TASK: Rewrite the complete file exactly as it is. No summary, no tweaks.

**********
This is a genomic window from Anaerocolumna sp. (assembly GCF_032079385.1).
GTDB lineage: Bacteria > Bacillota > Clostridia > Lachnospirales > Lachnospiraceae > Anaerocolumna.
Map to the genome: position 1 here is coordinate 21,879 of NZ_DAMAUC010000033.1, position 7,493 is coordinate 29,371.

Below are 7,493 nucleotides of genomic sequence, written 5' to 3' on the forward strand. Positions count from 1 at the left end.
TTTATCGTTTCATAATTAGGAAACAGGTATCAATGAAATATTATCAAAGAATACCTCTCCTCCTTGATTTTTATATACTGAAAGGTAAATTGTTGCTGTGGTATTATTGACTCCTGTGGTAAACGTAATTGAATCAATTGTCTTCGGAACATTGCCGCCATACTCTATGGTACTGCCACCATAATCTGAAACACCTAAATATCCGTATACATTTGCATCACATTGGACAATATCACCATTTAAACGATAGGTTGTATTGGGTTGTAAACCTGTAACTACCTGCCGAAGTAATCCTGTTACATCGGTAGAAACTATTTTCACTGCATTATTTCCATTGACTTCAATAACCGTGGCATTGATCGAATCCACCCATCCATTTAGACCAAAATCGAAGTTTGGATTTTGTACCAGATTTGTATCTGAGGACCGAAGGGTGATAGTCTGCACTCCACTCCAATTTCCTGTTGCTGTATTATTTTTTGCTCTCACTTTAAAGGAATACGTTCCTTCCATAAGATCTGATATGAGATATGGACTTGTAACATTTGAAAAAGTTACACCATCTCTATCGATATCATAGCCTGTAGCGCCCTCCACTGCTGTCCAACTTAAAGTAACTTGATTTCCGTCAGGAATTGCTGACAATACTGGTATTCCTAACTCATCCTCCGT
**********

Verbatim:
This is a genomic window from Anaerocolumna sp. (assembly GCF_032079385.1).
GTDB lineage: Bacteria > Bacillota > Clostridia > Lachnospirales > Lachnospiraceae > Anaerocolumna.
Map to the genome: position 1 here is coordinate 21,879 of NZ_DAMAUC010000033.1, position 7,493 is coordinate 29,371.

Below are 7,493 nucleotides of genomic sequence, written 5' to 3' on the forward strand. Positions count from 1 at the left end.
TTTATCGTTTCATAATTAGGAAACAGGTATCAATGAAATATTATCAAAGAATACCTCTCCTCCTTGATTTTTATATACTGAAAGGTAAATTGTTGCTGTGGTATTATTGACTCCTGTGGTAAACGTAATTGAATCAATTGTCTTCGGAACATTGCCGCCATACTCTATGGTACTGCCACCATAATCTGAAACACCTAAATATCCGTATACATTTGCATCACATTGGACAATATCACCATTTAAACGATAGGTTGTATTGGGTTGTAAACCTGTAACTACCTGCCGAAGTAATCCTGTTACATCGGTAGAAACTATTTTCACTGCATTATTTCCATTGACTTCAATAACCGTGGCATTGATCGAATCCACCCATCCATTTAGACCAAAATCGAAGTTTGGATTTTGTACCAGATTTGTATCTGAGGACCGAAGGGTGATAGTCTGCACTCCACTCCAATTTCCTGTTGCTGTATTATTTTTTGCTCTCACTTTAAAGGAATACGTTCCTTCCATAAGATCTGATATGAGATATGGACTTGTAACATTTGAAAAAGTTACACCATCTCTATCGATATCATAGCCTGTAGCGCCCTCCACTGCTGTCCAACTTAAAGTAACTTGATTTCCGTCAGGAATTGCTGACAATACTGGTATTCCTAACTCATCCTCCGT